Colleges, punts, bowler hats and gargoyles in Oxford

This is the blog of Mark Wordsworm, the travelling worm. I’m a 25-year-old bookmark and can proudly boast my own Hallmark serial number, 95 HBM 80-1. You’ll probably want to read all about me and my Travelling Companion (the TC).

Today’s travel notes

Me and the TC stayed in Abingdon for a week this month, using it as a central point from which to visit friends and family in England. One morning we found ourselves in the nearby big smoke: Oxford.

My impressions? Mellow stone. Autumn melancholy.

The book I’m in

Harvesting the Heart, by Jodi Picoult. This worm is an admirer of Jodi Picoult, and has spent time in a couple of her books. But Harvesting the Heart is not her best, I feel. Ms Picoult’s books are by their nature intense. Usually they have a flair and an interesting theme that lifts you out of the depression. This time, although I’m well into the book already, that flair has not yet appeared. I feel the urge to tell the characters to snap out of it and get on with life. Perhaps this worm is not in the mood for this book at the moment.

Travel tip

Go inside any of the buildings that grant you entry. The inside is as good as the out.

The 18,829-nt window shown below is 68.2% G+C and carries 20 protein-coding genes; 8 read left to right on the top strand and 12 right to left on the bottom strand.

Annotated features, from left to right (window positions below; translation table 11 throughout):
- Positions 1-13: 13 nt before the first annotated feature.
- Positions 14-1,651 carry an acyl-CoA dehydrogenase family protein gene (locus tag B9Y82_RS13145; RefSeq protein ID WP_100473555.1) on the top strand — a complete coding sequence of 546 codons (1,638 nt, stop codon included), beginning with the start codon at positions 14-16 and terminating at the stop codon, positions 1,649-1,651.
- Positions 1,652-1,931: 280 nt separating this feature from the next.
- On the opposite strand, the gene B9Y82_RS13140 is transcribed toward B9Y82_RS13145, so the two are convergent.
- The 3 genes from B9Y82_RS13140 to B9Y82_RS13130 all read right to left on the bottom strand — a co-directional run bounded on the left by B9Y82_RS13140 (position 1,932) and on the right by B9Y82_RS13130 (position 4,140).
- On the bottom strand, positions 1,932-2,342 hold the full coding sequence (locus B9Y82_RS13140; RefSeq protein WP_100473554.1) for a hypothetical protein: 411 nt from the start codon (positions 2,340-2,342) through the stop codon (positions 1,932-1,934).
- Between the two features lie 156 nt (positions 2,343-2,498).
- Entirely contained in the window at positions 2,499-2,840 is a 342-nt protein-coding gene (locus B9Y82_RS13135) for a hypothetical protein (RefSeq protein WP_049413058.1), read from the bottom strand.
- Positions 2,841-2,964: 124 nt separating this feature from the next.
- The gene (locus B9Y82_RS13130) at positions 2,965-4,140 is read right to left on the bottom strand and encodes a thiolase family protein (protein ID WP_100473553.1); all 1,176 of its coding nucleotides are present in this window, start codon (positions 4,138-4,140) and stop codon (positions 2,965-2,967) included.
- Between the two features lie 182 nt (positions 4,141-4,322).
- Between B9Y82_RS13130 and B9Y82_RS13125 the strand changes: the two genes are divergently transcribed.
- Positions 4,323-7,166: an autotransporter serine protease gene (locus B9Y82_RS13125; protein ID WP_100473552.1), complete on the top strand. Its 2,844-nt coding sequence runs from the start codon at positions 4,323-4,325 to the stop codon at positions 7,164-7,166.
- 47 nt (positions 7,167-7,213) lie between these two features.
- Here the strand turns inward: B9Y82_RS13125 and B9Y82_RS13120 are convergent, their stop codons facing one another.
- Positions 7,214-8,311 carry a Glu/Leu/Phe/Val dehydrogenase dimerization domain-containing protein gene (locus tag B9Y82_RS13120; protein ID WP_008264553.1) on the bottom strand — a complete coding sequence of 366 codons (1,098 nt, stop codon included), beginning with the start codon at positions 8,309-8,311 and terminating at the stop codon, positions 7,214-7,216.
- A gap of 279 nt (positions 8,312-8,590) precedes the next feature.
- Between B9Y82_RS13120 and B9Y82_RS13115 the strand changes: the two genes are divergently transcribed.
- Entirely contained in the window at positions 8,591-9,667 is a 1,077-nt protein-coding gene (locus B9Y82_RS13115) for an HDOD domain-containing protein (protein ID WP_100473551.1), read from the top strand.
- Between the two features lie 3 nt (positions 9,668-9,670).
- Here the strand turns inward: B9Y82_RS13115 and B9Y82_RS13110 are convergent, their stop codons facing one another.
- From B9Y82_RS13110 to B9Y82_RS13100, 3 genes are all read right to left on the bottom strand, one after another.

Recommended restaurant

Quod Brasserie, on the High Street in Oxford. Good service and reasonably good food, in the old banking hall of the Old Bank Hotel.

The photos

Me inside the Oxford Town Hall. Note the ominous creature looming over me. The TC does put me in the most awkward situations, for the sake of a holiday snap:

The Oxford government website describes the Town Hall as a “magnificent grade 2* Victorian building”. This worm wondered briefly about the meaning of “2*” and decided he gives it a grade 1^:

Another view of the inside of the town hall:

The modest entrance to Christ Church College:

Peering in to the quad, we encountered this dude, who was studiously not guarding the entrance. This worm admires the bowler hat and noncommittal slouch:

Moving on, we came across Magdalen College:

The college walls are encrusted with sculptures. Two people embrace:

Nearby a gargoyle grimaces:

Punts tethered on the River Cherwell, next to Magdalen College:

A poignant moment, courtesy of this worm – the punts are filled with water and autumn leaves, and shadowy reflections of the bare trees above:

The TC, bless her cotton socks, has visited Oxford a few times. She delights in telling us that, for her, the city is characterised by the mellow colour of the stone. Here is the museum:

Chequers Courtyard and The Chequers pub, which dates back to the 1500s:

The Chequers boasts a giant in its history, and is still haunted by the screams of dying monks from one of its less salubrious periods. The badge on the wall tells all:

The High Street, with a rare patch of colour complementing the usual stony grandeur:

Let’s leave the big smoke and take a look at the ducks in Abingdon, at the join of the rivers Thames and Ock:

That’s all for today, dudes.


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